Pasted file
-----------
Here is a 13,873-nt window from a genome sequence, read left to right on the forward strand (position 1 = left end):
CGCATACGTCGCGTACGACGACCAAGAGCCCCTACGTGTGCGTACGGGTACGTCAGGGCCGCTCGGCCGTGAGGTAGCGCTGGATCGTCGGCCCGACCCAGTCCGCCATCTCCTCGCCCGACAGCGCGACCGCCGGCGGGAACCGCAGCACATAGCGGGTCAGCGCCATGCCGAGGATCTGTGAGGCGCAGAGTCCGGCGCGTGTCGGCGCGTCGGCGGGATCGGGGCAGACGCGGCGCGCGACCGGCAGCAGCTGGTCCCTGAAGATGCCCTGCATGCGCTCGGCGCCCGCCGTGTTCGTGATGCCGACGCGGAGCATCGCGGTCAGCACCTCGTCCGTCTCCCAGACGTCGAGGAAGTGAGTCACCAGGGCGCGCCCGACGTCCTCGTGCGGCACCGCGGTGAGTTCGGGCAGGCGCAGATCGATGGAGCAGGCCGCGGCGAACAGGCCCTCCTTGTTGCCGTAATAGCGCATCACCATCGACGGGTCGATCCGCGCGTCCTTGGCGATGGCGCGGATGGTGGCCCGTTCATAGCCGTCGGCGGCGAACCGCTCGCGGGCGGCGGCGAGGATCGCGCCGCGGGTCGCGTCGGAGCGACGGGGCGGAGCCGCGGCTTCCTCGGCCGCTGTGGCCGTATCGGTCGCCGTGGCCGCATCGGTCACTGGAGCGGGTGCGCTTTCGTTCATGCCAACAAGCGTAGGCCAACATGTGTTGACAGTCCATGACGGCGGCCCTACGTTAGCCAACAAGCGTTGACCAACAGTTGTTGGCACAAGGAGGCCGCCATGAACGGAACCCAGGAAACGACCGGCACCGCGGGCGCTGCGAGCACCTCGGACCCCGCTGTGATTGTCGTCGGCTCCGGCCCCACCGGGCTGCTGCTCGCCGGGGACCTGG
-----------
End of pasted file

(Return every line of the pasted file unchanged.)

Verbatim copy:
Here is a 13,873-nt window from a genome sequence, read left to right on the forward strand (position 1 = left end):
CGCATACGTCGCGTACGACGACCAAGAGCCCCTACGTGTGCGTACGGGTACGTCAGGGCCGCTCGGCCGTGAGGTAGCGCTGGATCGTCGGCCCGACCCAGTCCGCCATCTCCTCGCCCGACAGCGCGACCGCCGGCGGGAACCGCAGCACATAGCGGGTCAGCGCCATGCCGAGGATCTGTGAGGCGCAGAGTCCGGCGCGTGTCGGCGCGTCGGCGGGATCGGGGCAGACGCGGCGCGCGACCGGCAGCAGCTGGTCCCTGAAGATGCCCTGCATGCGCTCGGCGCCCGCCGTGTTCGTGATGCCGACGCGGAGCATCGCGGTCAGCACCTCGTCCGTCTCCCAGACGTCGAGGAAGTGAGTCACCAGGGCGCGCCCGACGTCCTCGTGCGGCACCGCGGTGAGTTCGGGCAGGCGCAGATCGATGGAGCAGGCCGCGGCGAACAGGCCCTCCTTGTTGCCGTAATAGCGCATCACCATCGACGGGTCGATCCGCGCGTCCTTGGCGATGGCGCGGATGGTGGCCCGTTCATAGCCGTCGGCGGCGAACCGCTCGCGGGCGGCGGCGAGGATCGCGCCGCGGGTCGCGTCGGAGCGACGGGGCGGAGCCGCGGCTTCCTCGGCCGCTGTGGCCGTATCGGTCGCCGTGGCCGCATCGGTCACTGGAGCGGGTGCGCTTTCGTTCATGCCAACAAGCGTAGGCCAACATGTGTTGACAGTCCATGACGGCGGCCCTACGTTAGCCAACAAGCGTTGACCAACAGTTGTTGGCACAAGGAGGCCGCCATGAACGGAACCCAGGAAACGACCGGCACCGCGGGCGCTGCGAGCACCTCGGACCCCGCTGTGATTGTCGTCGGCTCCGGCCCCACCGGGCTGCTGCTCGCCGGGGACCTGG